Written by: Hannah Tran | June 30th, 2019
Midsommar (Ari Aster) 3½ out of 4 stars.
How can man evaluate another’s brutality? This is the question Ari Aster challenges in the follow-up to his 2018 sensation, Hereditary. In this breakup tale with the dressings of disturbing absurdity, Aster follows the demise of an American couple, portrayed effortlessly by Florence Pugh and Jack Reynor, on the verge of an imminent breakup in the wake of the horrific deaths of her immediate family. As they travel to Sweden to be part of a traditional Pagan festival, the spiraling insecurities of their relationship are pushed into the light as the festivities become sinister. The real fear for Pugh’s character, however, is not her impending breakup but her impending isolation. This is a horror that lives in perpetual daylight and understands that what really scares us is the fear that the earthly feelings we so often push away until night comes, the ones of loneliness, separation, or rejection, will seep into every second of our daily lives.
The most striking component of this movie seemed to be its commentary on social relationships. It’s an explicitly feminist film coming from a distinctly male perspective that seems to be clearly basing their perception of women on an individual woman they know very well. He does not intend to present her character as morally superior, but merely more familiarly slighted and debased in her proximity to the men around her. The specificity of the central character and the dynamics of her relationship invite a distinct relatability that becomes a cruel sort of wish-fulfillment framework within the narrative, encouraging her ultimate salvation through her separation from her romantic dejection.
The challenges of their relationship are further explored through the fascinating debate of the ways in which we react to our surroundings and our trauma. Through Pugh’s character and her boyfriend, an anthropology student, Aster compares the difference between reacting emotionally and looking at experiences logically and the automatic distance that the latter creates between the individual and the experience. The contemplation that perhaps their fates would have been different had they held different philosophies is something I will be chewing on for quite some time.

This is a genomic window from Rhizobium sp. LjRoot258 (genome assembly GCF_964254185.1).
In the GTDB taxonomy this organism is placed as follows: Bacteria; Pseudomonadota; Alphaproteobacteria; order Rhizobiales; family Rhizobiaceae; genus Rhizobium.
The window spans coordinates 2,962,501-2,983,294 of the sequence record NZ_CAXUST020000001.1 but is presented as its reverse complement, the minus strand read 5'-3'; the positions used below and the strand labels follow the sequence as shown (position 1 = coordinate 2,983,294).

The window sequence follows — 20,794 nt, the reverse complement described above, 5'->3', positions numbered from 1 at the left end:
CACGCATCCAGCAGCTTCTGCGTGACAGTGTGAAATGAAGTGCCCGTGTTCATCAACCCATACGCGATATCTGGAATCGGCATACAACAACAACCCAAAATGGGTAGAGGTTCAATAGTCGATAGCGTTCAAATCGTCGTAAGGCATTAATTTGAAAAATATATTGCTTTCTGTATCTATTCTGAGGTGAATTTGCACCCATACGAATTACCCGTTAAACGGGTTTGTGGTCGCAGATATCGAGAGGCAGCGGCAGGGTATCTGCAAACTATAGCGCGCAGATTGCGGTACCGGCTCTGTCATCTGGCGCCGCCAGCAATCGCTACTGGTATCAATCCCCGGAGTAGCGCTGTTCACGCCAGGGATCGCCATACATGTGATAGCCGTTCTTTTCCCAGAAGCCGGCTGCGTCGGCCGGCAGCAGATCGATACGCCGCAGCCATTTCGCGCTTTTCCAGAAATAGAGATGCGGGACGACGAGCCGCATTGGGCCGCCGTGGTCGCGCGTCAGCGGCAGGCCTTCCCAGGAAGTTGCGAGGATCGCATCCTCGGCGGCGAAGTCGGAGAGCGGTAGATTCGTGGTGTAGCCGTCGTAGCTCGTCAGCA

While its lengthy runtime simulates a true getaway, it occasionally creates problems for itself as it attempts to navigate its own creation of suspense. Like a rubber band, the tension is stretched and released, although it seems sometimes that Mr. Aster would like to stretch it too far. Much of what should be mounting delirium is assuaged by increased understanding and lowered stakes. Once it has been stretched so far, Aster is left a little directionless and minutes go by as you hang on to the last bit of peril before the film presents a clear step toward the next.
Within this runtime, Aster also occasionally stumbles in clearly grasping onto a singular idea. This issue with consistency is most notably witnessed in the line of perspective. After following Pugh’s character so closely, the film half-commits to a perspective shift that is unable to work due to the marked fulfillment of Pugh’s character alone. The farther it strays from her progression, the more muddled the narrative becomes. The issue with consistency further bleeds into the stylistic techniques, some proving jarring and tonally inconsistent with the rest of the film. Nevertheless, this is largely made up for by its general technical proficiency with its slow camera movements and acute sense of delicacy.
Beyond its elaborate production design and idyllically washed out grain, however, Midsommar comments on the absurdity of human culture, the nature of relationships, and the lengths to which we comfort ourselves with both rationality and resignation. While it is certainly affecting, I am still unsure whether it’s completely effective. I do know, however, that I will be spending a lot of time trying to figure that out, and that’s enough for me.